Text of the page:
Google is getting progressively swamped by people gaming their algorithm, hence their recent abandonment of their PageRank algorithm. Maybe it's just me, but the results that are getting returned are containing more and more chaff.
posted by bshort at 7:01 AM on October 24, 2003


bshort: you're not the only one who has noticed this.
posted by keswick at 8:32 AM on October 24, 2003


Gaming Google: Bloggers to Blame
posted by eatitlive at 8:38 AM on October 24, 2003


Re: Google's wheat to chaff ratio declining.

A few months back, I sent Google an e-mail suggesting that a next step they could take to improve their search engine would be to allow the user to narrow his search by classifying indexed web sites into a few major categories:
1. commercial
2. organizational
3. general information
4. personal (not the same as a blog)
5. blog

I don't know how Google would tell which site was which (using domain extensions wouldn't work since the majority of sites, no matter their content, register as .com) but it would probably be based on words appearing frequently on a page (ie. frequent use of "buy", "sale", etc. = commercial), frequent use of "I", "me", "my" = blog).

Another idea would be to add a line to each search result with five radio buttons allowing users to "vote" on which category a site fits into. If Amazon comes up on my search result, I can click once to vote that it's a commercial site. Metafilter comes up and I vote blog (whereas somebody else might vote general information or possibly even commercial.) But it would end up being based on what the majority of users say.

I still haven't received a reply so I assume their CEO is still contemplating my idea.
posted by Jaybo at 9:25 AM on October 24, 2003


eatitlive: And by posting to Metafilter, a blog, you are hastening Google's demise! Damn you!
posted by keswick at 9:32 AM on October 24, 2003


Google's hastening it's own demise by floating itself.

The Last Days of Google, The End of an Empire. Coming soon to a cinema near you.

Be amazed as the new paymasters interfere and fuck things up. Be astounded at the crass intrusion of commercial priorities. Be shocked as censorship runs rife, lawsuits are launched by the hour, and generally the whole thing decends into a commercial chaos.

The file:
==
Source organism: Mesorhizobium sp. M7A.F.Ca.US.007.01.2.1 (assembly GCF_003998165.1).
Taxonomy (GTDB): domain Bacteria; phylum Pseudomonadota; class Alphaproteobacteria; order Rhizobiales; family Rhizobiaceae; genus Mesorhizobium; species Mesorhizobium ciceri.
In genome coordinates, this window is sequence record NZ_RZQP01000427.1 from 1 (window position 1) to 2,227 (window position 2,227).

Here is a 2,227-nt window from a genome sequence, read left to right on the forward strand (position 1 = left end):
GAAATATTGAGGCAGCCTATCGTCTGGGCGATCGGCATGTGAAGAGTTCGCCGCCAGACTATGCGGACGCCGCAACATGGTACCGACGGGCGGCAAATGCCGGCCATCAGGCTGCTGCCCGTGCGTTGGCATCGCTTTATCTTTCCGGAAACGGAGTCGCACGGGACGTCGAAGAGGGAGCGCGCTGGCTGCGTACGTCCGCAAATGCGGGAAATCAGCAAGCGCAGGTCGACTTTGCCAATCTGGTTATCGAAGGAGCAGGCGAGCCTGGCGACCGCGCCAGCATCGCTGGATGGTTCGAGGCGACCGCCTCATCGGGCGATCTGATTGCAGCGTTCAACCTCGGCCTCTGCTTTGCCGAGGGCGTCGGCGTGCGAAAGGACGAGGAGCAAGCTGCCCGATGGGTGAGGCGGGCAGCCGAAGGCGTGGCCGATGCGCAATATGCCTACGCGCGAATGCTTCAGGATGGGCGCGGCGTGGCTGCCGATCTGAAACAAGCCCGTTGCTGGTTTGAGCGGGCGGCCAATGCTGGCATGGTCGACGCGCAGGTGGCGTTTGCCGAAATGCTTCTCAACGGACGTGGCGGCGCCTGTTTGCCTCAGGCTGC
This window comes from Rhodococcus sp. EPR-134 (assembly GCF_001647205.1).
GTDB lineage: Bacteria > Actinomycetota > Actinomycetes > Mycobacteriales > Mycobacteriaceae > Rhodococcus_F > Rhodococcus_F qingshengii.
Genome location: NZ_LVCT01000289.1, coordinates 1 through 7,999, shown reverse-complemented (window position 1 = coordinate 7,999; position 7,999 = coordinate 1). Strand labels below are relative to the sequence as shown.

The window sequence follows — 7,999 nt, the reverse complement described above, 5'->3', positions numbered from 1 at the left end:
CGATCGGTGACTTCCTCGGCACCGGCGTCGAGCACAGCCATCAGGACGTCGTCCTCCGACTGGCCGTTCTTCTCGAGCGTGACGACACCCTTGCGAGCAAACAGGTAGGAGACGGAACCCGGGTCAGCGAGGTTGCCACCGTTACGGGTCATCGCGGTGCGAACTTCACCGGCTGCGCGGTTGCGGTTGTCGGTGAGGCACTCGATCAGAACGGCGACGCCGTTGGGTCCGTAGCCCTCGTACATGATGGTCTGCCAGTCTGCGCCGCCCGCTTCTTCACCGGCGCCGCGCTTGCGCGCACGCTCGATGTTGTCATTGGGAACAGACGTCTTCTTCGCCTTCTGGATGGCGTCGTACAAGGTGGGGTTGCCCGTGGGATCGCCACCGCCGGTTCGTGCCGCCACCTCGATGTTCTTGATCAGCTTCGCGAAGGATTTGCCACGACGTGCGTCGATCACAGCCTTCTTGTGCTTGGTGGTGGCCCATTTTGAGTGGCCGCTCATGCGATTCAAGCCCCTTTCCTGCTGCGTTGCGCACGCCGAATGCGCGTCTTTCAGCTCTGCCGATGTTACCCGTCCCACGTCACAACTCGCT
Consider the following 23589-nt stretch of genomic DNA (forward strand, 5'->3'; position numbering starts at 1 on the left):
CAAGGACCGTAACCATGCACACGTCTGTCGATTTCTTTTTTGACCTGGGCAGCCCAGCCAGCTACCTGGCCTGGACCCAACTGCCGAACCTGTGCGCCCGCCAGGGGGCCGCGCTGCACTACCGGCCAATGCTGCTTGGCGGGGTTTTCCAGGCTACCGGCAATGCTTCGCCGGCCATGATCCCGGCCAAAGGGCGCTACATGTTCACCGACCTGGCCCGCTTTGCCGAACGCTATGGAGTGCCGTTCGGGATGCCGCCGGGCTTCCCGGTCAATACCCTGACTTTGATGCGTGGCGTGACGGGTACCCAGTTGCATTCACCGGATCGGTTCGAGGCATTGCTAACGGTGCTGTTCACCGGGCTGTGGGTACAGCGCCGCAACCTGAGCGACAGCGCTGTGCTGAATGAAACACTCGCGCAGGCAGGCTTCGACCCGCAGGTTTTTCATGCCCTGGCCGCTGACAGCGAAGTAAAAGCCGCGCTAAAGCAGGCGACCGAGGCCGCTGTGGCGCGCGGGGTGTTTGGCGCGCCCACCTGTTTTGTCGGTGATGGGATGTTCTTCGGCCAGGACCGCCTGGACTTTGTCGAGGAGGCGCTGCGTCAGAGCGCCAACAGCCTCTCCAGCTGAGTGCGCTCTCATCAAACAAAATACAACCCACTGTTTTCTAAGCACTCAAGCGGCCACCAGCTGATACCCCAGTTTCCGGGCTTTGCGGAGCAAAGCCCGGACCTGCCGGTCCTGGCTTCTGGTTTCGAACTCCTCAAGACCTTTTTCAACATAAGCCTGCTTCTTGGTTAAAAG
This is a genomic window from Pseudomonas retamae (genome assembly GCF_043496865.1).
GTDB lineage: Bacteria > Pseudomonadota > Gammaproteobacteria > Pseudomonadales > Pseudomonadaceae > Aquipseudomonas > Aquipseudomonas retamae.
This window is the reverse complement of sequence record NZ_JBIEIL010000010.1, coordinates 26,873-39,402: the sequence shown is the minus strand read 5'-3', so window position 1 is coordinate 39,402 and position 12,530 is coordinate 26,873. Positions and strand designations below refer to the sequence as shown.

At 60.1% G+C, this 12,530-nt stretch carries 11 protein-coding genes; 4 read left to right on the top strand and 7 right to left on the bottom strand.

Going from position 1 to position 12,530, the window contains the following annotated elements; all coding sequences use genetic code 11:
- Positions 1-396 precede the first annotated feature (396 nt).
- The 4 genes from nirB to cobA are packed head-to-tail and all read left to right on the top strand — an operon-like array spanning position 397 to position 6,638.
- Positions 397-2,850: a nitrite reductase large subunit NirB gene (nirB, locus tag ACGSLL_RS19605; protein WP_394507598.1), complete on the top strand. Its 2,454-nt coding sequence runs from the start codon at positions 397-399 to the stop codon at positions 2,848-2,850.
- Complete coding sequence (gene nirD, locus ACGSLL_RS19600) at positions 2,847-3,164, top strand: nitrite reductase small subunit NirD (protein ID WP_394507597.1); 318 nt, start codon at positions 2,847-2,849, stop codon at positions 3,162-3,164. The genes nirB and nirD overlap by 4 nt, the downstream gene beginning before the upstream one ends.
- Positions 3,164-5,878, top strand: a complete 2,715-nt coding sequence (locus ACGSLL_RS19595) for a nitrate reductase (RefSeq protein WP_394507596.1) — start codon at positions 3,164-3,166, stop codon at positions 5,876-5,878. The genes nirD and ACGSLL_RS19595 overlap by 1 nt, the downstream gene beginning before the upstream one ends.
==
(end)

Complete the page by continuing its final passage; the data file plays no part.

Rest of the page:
</pessimism>
posted by Blue Stone at 11:49 AM on October 24, 2003


You guys are just jealous and possesive of something that doesn't belong to you.
posted by billsaysthis at 1:02 PM on October 24, 2003


uhhh rushmc? Are you saying that free market doesn't work when it comes to stocks?

What's the difference between getting an unrealisticly high market cap right off the bat, and getting an unrealisticly high market cap after the investment bankers and their friends get to own them at the initial artificially low price and then flip it to the public?

The only difference is that the bankers and their preferential customers don't get to make their unearned profit. If Google can pull this online auction thing off, it will be a better system because it eliminates market inefficiency in the form of underwriting fees and underpiced IPOs.
posted by VeGiTo at 3:14 PM on October 24, 2003


Now is a probably the best time to do this. If the IPO does translate into a slowing of R&D, well google is already behind the curve compared to the features at alltheweb.com. Might as well cash out before google has to seriously compete with alltheweb, thus diluting their market dominance.

Not to mention alltheweb does a much better job of giving weblogs lower rankings, thus the number one complaint regarding google of late (its all weblogs all the time) has been solved.
posted by skallas at 3:37 PM on October 24, 2003


uhhh rushmc? Are you saying that free market doesn't work when it comes to stocks?

Sure it will work, and as part of the process of its working, a lot of people will lose a lot of money. The free market, like democracy, requires knowledgeable users if people aren't going to get screwed.
posted by rushmc at 3:56 PM on October 24, 2003


My point is that in terms of a system for initial public offering, and the online auction system (in theory) provides advantages over the old system without adding any new disadvantages.
posted by VeGiTo at 3:59 PM on October 24, 2003